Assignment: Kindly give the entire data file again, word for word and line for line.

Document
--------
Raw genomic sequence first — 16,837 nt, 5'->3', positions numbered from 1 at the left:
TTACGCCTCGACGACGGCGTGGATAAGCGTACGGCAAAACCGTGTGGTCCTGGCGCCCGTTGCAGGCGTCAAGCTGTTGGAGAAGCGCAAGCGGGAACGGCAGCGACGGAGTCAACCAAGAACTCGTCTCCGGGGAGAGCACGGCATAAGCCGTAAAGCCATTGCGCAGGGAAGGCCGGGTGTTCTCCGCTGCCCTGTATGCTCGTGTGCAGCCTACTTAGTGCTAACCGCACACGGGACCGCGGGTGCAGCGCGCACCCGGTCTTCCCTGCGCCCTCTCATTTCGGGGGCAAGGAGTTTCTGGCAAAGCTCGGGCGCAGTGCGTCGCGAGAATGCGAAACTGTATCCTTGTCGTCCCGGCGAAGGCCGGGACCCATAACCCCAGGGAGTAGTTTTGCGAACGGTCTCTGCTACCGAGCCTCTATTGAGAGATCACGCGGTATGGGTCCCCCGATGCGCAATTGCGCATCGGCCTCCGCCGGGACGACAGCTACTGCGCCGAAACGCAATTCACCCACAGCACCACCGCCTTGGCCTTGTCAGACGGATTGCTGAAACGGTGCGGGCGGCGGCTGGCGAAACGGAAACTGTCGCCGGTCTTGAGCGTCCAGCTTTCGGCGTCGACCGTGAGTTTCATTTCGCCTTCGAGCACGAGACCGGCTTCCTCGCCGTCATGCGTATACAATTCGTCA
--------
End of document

Raw genomic sequence first — 16,837 nt, 5'->3', positions numbered from 1 at the left:
TTACGCCTCGACGACGGCGTGGATAAGCGTACGGCAAAACCGTGTGGTCCTGGCGCCCGTTGCAGGCGTCAAGCTGTTGGAGAAGCGCAAGCGGGAACGGCAGCGACGGAGTCAACCAAGAACTCGTCTCCGGGGAGAGCACGGCATAAGCCGTAAAGCCATTGCGCAGGGAAGGCCGGGTGTTCTCCGCTGCCCTGTATGCTCGTGTGCAGCCTACTTAGTGCTAACCGCACACGGGACCGCGGGTGCAGCGCGCACCCGGTCTTCCCTGCGCCCTCTCATTTCGGGGGCAAGGAGTTTCTGGCAAAGCTCGGGCGCAGTGCGTCGCGAGAATGCGAAACTGTATCCTTGTCGTCCCGGCGAAGGCCGGGACCCATAACCCCAGGGAGTAGTTTTGCGAACGGTCTCTGCTACCGAGCCTCTATTGAGAGATCACGCGGTATGGGTCCCCCGATGCGCAATTGCGCATCGGCCTCCGCCGGGACGACAGCTACTGCGCCGAAACGCAATTCACCCACAGCACCACCGCCTTGGCCTTGTCAGACGGATTGCTGAAACGGTGCGGGCGGCGGCTGGCGAAACGGAAACTGTCGCCGGTCTTGAGCGTCCAGCTTTCGGCGTCGACCGTGAGTTTCATTTCGCCTTCGAGCACGAGACCGGCTTCCTCGCCGTCATGCGTATACAATTCGTCA